is associated with “fear and slavery.” He insists that the family
has consistently acted shamefully, “injuring every human creature
who came between us and our pleasure.” The Marquis dismisses these
protests, urging his nephew to accept his “natural destiny.” The
next morning, the Marquis is found dead with a knife through his
heart. Attached to the knife is a note that reads: “Drive him fast
to his tomb. This, from Jacques.”
Read a translation of
Chapter 9: The Gorgon’s Head →
Analysis: Chapters 7–9
In Chapter 5 of Book the First,
we read a description of the French public squabbling over the spilled
contents of a broken wine cask; this passage, in its indictment
of the greed and viciousness of the mob, forms the backbone of Dickens’s
criticism against the impending revolution. In this section, in
contrast, Dickens expresses an equal disapproval for the aristocracy
whose vile mistreatment of the peasantry contributes to the revolution.
Again, Dickens uses sarcasm to great effect as he describes the
Monseigneur’s ridiculous dependence on his serving men:
It was impossible for Monseigneur to dispense
with one of these attendants on the chocolate and hold his high
place under the admiring Heavens. Deep would have been the blot upon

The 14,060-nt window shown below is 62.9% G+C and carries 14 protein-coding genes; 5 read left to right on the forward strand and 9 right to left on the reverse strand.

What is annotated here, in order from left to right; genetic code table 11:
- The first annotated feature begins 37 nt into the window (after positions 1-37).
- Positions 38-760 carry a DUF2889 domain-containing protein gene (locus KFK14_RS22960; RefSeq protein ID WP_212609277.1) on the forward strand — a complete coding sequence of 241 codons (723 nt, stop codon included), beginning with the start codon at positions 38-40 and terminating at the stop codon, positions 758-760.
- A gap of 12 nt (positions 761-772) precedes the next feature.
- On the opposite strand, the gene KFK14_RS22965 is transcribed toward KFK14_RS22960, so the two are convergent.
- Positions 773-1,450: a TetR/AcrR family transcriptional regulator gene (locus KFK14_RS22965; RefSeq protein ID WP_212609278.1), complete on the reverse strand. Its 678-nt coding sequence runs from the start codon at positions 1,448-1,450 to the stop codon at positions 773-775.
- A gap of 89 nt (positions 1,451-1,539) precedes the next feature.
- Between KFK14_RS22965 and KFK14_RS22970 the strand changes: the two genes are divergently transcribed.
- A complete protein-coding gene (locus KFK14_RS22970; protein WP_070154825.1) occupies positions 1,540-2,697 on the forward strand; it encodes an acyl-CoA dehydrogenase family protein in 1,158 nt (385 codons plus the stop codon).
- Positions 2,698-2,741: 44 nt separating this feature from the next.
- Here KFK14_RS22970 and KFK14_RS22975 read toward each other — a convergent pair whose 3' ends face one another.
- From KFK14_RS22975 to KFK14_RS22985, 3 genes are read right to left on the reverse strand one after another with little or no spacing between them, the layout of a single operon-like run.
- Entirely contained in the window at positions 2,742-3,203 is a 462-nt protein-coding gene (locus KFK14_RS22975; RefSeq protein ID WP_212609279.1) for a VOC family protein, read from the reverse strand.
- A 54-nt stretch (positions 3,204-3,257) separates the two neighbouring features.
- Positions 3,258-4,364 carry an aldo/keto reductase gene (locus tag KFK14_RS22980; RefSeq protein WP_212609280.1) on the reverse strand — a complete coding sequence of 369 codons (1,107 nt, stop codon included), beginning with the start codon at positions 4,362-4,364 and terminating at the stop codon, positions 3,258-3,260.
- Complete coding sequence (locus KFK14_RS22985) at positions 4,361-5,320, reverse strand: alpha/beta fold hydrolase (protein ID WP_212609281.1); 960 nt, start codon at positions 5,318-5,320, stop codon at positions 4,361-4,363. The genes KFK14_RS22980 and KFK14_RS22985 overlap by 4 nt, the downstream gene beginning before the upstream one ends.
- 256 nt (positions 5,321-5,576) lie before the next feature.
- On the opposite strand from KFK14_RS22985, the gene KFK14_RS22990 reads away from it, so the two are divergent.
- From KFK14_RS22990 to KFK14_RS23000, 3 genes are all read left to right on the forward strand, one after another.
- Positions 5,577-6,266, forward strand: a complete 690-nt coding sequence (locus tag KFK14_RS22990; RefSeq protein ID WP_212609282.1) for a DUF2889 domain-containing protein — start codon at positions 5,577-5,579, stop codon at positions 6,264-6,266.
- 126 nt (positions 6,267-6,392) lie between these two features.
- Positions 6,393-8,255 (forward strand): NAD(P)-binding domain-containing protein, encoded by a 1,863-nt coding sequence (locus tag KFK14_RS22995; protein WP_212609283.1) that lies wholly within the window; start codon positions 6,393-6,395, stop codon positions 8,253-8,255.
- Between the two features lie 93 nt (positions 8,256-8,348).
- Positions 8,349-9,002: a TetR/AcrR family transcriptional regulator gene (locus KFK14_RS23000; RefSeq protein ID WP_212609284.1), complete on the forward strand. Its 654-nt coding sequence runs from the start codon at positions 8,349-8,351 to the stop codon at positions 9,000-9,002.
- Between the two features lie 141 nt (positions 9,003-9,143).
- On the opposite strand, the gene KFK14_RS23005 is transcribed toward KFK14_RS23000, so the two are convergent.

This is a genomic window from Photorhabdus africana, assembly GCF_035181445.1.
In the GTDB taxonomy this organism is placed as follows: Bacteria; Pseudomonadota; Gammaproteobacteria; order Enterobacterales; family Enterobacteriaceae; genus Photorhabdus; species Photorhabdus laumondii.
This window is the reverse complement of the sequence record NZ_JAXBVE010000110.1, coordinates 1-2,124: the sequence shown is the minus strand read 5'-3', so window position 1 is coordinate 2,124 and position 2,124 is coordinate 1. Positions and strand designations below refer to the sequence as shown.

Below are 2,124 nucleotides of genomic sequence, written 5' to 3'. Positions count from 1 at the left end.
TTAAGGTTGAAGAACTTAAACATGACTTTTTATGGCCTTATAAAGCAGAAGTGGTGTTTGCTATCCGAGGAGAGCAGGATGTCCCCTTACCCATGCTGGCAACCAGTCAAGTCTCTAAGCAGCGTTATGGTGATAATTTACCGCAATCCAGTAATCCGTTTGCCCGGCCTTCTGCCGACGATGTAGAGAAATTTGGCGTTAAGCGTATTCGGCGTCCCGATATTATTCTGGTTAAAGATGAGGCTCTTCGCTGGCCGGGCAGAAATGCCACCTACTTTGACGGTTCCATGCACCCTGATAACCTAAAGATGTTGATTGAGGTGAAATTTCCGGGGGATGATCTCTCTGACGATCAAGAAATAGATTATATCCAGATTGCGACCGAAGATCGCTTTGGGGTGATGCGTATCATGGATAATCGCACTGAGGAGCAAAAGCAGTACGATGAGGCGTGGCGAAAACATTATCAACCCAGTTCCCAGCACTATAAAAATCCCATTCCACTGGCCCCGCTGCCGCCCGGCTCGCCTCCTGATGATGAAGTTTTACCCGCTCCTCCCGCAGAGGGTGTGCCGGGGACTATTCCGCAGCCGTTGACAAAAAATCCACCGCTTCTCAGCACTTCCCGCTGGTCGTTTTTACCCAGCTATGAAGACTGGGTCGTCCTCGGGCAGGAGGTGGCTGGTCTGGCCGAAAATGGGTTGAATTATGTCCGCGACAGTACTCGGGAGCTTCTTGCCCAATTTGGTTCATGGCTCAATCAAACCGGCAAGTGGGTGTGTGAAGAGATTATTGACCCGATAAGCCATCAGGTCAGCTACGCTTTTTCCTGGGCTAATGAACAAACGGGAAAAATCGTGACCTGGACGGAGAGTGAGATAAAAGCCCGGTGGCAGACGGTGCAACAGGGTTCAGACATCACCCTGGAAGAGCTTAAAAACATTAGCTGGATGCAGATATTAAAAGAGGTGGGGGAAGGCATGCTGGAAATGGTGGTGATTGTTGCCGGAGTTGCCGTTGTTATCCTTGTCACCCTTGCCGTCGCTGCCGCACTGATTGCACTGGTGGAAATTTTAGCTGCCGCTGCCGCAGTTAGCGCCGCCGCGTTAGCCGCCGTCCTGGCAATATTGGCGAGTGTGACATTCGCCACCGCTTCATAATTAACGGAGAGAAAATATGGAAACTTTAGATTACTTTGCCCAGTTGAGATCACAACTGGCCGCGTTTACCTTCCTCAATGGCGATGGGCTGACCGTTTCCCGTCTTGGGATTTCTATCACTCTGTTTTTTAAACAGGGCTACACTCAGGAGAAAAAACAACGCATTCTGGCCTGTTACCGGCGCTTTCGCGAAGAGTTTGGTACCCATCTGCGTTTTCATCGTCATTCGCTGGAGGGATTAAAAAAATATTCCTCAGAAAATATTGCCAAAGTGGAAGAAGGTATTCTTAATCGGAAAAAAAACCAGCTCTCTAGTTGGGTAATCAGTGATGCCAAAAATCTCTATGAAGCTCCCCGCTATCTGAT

his escutcheon if his chocolate had been ignobly waited on by only
three men; he must have died of two.

Dickens’s choice of the word escutcheon, referring to
a family coat-of-arms, is key to our understanding of Monseigneur.
For this emblem represents what the he sees as a power inherent
to his family’s bloodline, an innate nobility that he thinks justifies
his absurd lavishness. Dickens undercuts Monseigneur’s reverence
for this symbol of his own power by commenting on his ridiculous
fear that he might damage his reputation should he prove insufficiently ostentatious
in the frivolous act of drinking chocolate. Moreover, in noting
Monseigneur’s deep interest in the ritual of imbibing his little treat,
Dickens contrasts him with the more loftily motivated characters
in the novel. While the novel’s worthy characters act according to
selfless and righteous goals, the Monseigneur conducts himself according
to base and earthly instincts.
Dickens uses the Marquis Evrémonde to give a similar portrait
of the aristocracy as elitist. The Marquis displays no sympathy
for Gaspard, the father of the boy whom his carriage crushes. Rather,